Indonesia collection profile



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2014: 120/189 countries
2013: 116/189 countries

Complexity of collecting debt:

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Executive summary

  • Payment terms in Indonesia are around 30 days on average. However, the payment behaviour of Indonesian companies in rcent years has deteriorated. Domestic law regulates the issue of late payment.​
  • Legal action in Indonesia is usually lengthy and costly whilst the appeal process provides debtors with an opportunity to further delay the proceedings; therefore conducting orchestrated debt collection efforts is the best option.
  • The insolvency framework has improved over the last years so that the amount of inconsistent decisions which used to be rendered has been reduced, but in practice the insolvency system is still to be tested.
General Information GENERAL INFORMATION arrow-transparent
Collection Practices COLLECTION PRACTICES arrow-transparent
Court Proceedings Court PROCEEDINGS arrow-transparent
Insolvency Proceedings INSOLVENCY PROCEEDINGS arrow-transparent
General Information 


Days Sales Outstanding (DSO)

Payment terms in Indonesia are usually around 30 days on average; however, payment behaviours of Indonesian companies in recent years has deteriorated and delays may reach up to 20 days on average. The current payment behavior of Indonesian companies in recent years has improved and would be somewhere between acceptable and good. Most Foreign Investment Companies (PMA) are good payers provided that they have sufficient cash-flow liquidity and solid revenue streams and as long as all contractual conditions are met. Middle to large Private National Companies similarly tend to preserve their reputations and would thus avoid being black-listed or credit defaulted due to overdue payments. Most delays can therefore be found with SMEs - which can encounter payment difficulties if they have short term liquidity issues or are under-capitalized - and State Owned Enterprises (SOEs) which have rather questionable payment behaviors and are known to be late in meeting their payment obligations.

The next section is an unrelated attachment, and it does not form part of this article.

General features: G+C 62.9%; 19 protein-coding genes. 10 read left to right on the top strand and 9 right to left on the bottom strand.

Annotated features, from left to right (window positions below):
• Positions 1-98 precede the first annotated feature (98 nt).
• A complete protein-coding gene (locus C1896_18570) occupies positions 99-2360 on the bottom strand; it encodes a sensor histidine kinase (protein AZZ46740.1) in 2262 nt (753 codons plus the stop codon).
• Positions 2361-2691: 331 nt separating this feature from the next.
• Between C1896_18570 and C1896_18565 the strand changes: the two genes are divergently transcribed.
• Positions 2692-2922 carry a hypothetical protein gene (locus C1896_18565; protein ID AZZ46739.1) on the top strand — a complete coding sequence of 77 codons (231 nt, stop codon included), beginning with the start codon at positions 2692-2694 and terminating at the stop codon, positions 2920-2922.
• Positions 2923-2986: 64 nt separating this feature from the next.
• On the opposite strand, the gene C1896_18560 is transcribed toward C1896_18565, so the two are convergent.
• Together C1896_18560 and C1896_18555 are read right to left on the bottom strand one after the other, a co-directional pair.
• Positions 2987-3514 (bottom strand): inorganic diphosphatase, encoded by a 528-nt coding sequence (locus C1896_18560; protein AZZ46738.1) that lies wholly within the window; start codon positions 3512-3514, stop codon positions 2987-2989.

Late payment interest

Indonesian law prescribes no standard payment terms, but the Civil Code regulates late payment interest, which has to be paid by the defaulting party upon request of the non-defaulting party before a court. Two sorts of interest would apply. On the one hand, a conventional interest rate (bunga konvensional) may be agreed by the parties through a contract and apply in case of late payment event or if a breach of other obligations occurred. On the other hand, if no contractual agreement exists, a 6% per annum legal interest rate (bunga moratoir) is set by law. The legal late payment interest is calculated from the date it is requested to the court, whilst the conventional interest rate is calculated as provided in the contract. In both cases, commencing legal proceedings is necessary to obtain payment.